This evening, March 4, 2010, from 7:30 PM - 9:00 PM two of cityâ€™s finest saxophonists will face off on baritones.Â Loyola jazz professor and Astral Project founder Tony Dagradi (pictured) and Roger Lewis (Dirty Dozen Brass Band, TremÃ© Brass Band) will be joined by Johnny Vidacovich on drums and Jesse Boyd on string bass.Â The concert is in Satchmo’s Jazz CafÃ©, located on the lower level of Loyola’s Danna Student Center.Â Tickets for “Baritone Madness” are $10 general admission and $5 for Loyola employees and non-Loyola students. Tickets are available online at www.montage.loyno.edu or at the door Thursday night.Â Loyola students are admitted free.
One of the major bonuses associated with the Thelonious Monk Institute of Jazz moving to New Orleans is the low-key presence of some of the most interesting players in the world of jazz.Â They come to the instituteâ€™s home at Loyola University to teach master classes and otherwise impact the students in the program.Â They also occasionally play gigs that are open to the public.Â Since he burst on the New York scene as a college student at the Manhattan School of Music, the pianist Jason Moran has been turning heads with his singular approach.Â Tonight, March 4, 2010, he appears with one of New Orleansâ€™ masters, the drummer Herlin Riley at Snug Harbor.
Cristian Duque plays lead and rhythm guitar in a style all his own.Â But if you listen closely, you will occasionally hear hints at his long tenure working with Walter â€œWolfmanâ€ Washington.Â The affable musician spent many months understudying with the great blues and soul artist.Â He played big gigs, like the New Orleans Jazz and Heritage Festival, and smaller stages including the Maple Leaf Bar.Â Duque leads the Soul Project, a band that he founded before Hurricane Katrina displaced him.Â Heâ€™s back in New Orleans now and the band plays tonight, March 2, 2010 at the Balcony Music Club on the corner of Esplanade and Decatur Streets in the French Quarter.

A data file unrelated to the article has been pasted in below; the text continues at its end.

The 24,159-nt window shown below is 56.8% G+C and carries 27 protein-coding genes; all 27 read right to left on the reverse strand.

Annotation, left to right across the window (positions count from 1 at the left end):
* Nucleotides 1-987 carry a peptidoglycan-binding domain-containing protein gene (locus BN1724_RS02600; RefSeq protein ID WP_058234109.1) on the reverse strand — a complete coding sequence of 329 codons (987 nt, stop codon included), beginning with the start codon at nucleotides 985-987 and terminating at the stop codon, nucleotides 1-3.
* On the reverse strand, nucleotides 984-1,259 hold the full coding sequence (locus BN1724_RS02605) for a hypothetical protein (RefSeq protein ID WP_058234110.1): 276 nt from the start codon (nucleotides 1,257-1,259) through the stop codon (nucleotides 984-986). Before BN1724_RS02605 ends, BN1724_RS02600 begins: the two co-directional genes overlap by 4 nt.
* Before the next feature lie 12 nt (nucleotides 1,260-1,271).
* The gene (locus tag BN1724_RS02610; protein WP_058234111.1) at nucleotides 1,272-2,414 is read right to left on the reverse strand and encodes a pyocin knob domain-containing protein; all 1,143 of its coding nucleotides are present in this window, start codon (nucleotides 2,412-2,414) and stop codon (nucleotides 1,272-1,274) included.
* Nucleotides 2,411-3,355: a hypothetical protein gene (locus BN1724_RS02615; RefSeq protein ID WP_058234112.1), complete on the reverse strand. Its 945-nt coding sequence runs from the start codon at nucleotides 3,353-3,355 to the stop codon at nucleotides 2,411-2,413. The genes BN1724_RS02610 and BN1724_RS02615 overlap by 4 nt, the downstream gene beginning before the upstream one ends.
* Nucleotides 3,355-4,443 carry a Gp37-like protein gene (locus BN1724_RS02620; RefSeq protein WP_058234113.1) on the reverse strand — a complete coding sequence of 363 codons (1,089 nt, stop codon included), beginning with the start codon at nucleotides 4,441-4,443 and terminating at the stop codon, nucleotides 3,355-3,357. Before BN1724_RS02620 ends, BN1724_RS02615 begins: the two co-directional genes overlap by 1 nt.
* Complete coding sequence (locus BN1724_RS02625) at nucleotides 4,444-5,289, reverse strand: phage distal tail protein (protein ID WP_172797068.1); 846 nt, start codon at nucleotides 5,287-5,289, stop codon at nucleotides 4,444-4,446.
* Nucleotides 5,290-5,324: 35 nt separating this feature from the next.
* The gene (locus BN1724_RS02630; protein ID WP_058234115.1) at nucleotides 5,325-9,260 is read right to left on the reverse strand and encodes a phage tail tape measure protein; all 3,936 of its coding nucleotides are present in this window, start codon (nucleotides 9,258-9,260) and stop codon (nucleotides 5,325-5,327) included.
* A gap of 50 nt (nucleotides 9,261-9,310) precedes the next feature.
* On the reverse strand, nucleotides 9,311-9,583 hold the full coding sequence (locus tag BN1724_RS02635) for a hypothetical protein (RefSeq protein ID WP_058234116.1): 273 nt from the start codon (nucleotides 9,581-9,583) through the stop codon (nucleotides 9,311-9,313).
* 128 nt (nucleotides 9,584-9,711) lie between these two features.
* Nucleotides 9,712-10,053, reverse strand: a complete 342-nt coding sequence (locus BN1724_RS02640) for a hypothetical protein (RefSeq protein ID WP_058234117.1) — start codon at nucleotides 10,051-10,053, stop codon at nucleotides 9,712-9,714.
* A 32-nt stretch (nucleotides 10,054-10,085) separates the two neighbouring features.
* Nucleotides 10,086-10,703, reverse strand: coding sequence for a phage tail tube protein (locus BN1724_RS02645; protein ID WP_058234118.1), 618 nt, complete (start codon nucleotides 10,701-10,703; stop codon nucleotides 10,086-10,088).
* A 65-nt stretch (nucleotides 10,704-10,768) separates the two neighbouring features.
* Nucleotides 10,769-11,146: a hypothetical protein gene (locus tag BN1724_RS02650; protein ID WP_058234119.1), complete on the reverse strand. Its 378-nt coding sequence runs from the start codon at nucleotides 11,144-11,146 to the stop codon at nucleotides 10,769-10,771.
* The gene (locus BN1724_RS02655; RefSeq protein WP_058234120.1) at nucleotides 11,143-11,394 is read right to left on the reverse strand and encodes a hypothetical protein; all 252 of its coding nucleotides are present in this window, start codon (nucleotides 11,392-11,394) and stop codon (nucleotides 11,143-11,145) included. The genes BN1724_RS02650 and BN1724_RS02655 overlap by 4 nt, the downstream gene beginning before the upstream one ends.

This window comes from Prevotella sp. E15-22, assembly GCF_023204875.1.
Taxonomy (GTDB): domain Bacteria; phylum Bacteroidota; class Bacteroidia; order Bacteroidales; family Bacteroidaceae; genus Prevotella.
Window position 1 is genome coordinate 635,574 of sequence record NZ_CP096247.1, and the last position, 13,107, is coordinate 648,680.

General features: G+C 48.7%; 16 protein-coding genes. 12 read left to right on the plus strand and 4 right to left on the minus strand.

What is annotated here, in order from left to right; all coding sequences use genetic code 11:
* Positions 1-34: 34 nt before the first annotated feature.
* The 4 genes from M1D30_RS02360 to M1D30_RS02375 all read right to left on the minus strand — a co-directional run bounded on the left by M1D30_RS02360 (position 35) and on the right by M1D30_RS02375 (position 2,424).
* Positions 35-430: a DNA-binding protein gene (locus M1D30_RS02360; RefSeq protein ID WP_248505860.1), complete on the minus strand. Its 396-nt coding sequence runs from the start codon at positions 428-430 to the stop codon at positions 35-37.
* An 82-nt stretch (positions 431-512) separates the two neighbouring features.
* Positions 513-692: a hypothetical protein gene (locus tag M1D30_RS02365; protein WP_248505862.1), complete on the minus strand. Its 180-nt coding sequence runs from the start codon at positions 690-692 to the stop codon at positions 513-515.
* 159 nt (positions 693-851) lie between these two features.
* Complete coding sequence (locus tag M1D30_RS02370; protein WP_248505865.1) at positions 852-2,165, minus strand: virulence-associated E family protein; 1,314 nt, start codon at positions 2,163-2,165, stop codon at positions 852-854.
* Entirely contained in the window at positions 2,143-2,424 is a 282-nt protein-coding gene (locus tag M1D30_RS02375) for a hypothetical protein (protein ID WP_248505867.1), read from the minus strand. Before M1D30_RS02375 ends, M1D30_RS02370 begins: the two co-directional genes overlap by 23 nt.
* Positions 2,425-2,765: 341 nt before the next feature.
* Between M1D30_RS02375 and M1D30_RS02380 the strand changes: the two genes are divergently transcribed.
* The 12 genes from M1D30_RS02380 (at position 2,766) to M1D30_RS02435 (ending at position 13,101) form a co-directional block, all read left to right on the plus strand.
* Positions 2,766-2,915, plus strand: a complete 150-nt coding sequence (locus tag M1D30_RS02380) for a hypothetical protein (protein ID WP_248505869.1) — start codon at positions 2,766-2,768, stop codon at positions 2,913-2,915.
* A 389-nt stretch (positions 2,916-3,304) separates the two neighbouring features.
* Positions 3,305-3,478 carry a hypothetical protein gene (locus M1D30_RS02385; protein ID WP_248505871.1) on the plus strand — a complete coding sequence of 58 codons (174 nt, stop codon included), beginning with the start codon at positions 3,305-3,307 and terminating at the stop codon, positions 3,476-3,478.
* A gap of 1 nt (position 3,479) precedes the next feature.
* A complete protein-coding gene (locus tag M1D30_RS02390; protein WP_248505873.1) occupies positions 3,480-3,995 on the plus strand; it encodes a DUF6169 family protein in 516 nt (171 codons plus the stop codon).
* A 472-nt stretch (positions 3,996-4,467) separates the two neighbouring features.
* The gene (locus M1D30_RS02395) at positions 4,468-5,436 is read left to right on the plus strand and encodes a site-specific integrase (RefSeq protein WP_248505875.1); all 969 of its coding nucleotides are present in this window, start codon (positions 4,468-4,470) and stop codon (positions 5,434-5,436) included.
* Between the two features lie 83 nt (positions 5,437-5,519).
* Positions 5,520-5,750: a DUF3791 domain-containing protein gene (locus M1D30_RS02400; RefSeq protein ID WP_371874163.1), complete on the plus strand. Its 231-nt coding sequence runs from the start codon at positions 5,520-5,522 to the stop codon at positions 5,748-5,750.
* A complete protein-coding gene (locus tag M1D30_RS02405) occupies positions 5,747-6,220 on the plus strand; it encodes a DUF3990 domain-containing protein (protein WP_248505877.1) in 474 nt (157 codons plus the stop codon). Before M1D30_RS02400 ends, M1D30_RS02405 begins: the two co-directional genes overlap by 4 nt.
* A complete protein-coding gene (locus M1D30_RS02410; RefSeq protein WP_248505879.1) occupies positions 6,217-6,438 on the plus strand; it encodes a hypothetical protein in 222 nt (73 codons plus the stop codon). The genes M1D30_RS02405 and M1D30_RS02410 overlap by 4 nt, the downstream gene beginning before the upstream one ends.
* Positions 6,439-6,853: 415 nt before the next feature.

On Saturday morning, February 27, 2010, the New Orleans traditional jazz community laid to rest one of the icons, the saxophonist Ernest “Doc” Watson.Â The funeral was held at St. Katherine Drexel Catholic Church on Louisiana Avenue in uptown New Orleans.Â Over 25 musicians came out to pay respect to the legendary musician who performed with the Young Tuxedo and Olympia Brass Bands as well as with the Preservation Hall band over the course of his long career.Â Most of the musicians were inside the church when the service ended.Â They paraded outside preceeding the casket ofÂ the deceased.
The procession heads up the aisle led by two Grand Marshals
William Smith, trumpet and Roger Lewis, baritone saxophone, leadÂ the band out of the church.
Dr. Michael White, clarinet, and Julius “Jap” McKee, sousaphone, were among the many musicians paying respect to “Doc.”
As the up tempo second line portion of the jazz funeral got under way both musicians and mourners had their exuberance on display for a life well lived.
After several blocks of spirited blowing, drumming and dancing, the music slowed and the crowded paused for the ritual of “cutting loose the body.”Â The musicians split in half as the funeral cortege passed between the assembled.
The final song of the funeral was the mournful, “Lead Me Savior,” as all in attendance contemplated our earthly bonds.Â Here trumpeters Wendell Brunious and Greggory Stafford hit just the right notes.
All photos by Kim Welsh